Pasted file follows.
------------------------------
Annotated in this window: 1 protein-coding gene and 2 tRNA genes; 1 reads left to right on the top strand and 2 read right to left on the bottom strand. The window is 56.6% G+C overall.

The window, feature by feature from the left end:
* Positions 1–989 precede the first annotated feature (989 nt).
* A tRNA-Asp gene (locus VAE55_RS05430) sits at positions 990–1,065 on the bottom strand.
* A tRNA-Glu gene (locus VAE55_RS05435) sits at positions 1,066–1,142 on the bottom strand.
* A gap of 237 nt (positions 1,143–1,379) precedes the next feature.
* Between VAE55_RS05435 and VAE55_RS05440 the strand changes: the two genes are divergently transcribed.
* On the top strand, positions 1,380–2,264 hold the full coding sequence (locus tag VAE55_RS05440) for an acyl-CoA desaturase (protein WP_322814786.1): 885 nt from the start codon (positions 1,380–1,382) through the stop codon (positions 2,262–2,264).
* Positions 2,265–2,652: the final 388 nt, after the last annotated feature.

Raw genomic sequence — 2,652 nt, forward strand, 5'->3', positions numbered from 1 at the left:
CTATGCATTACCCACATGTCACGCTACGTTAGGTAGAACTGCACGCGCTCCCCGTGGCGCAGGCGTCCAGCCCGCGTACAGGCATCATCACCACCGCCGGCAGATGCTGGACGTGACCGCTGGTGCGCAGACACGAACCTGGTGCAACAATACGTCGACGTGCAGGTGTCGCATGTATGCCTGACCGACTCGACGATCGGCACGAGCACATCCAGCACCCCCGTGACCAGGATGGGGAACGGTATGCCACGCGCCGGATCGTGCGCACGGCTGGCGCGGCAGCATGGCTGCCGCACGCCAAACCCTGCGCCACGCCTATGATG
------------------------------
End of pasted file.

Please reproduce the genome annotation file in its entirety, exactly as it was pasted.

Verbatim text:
Annotated in this window: 1 protein-coding gene and 2 tRNA genes; 1 reads left to right on the top strand and 2 read right to left on the bottom strand. The window is 56.6% G+C overall.

The window, feature by feature from the left end:
* Positions 1–989 precede the first annotated feature (989 nt).
* A tRNA-Asp gene (locus VAE55_RS05430) sits at positions 990–1,065 on the bottom strand.
* A tRNA-Glu gene (locus VAE55_RS05435) sits at positions 1,066–1,142 on the bottom strand.
* A gap of 237 nt (positions 1,143–1,379) precedes the next feature.
* Between VAE55_RS05435 and VAE55_RS05440 the strand changes: the two genes are divergently transcribed.
* On the top strand, positions 1,380–2,264 hold the full coding sequence (locus tag VAE55_RS05440) for an acyl-CoA desaturase (protein WP_322814786.1): 885 nt from the start codon (positions 1,380–1,382) through the stop codon (positions 2,262–2,264).
* Positions 2,265–2,652: the final 388 nt, after the last annotated feature.

Raw genomic sequence — 2,652 nt, forward strand, 5'->3', positions numbered from 1 at the left:
CTATGCATTACCCACATGTCACGCTACGTTAGGTAGAACTGCACGCGCTCCCCGTGGCGCAGGCGTCCAGCCCGCGTACAGGCATCATCACCACCGCCGGCAGATGCTGGACGTGACCGCTGGTGCGCAGACACGAACCTGGTGCAACAATACGTCGACGTGCAGGTGTCGCATGTATGCCTGACCGACTCGACGATCGGCACGAGCACATCCAGCACCCCCGTGACCAGGATGGGGAACGGTATGCCACGCGCCGGATCGTGCGCACGGCTGGCGCGGCAGCATGGCTGCCGCACGCCAAACCCTGCGCCACGCCTATGATG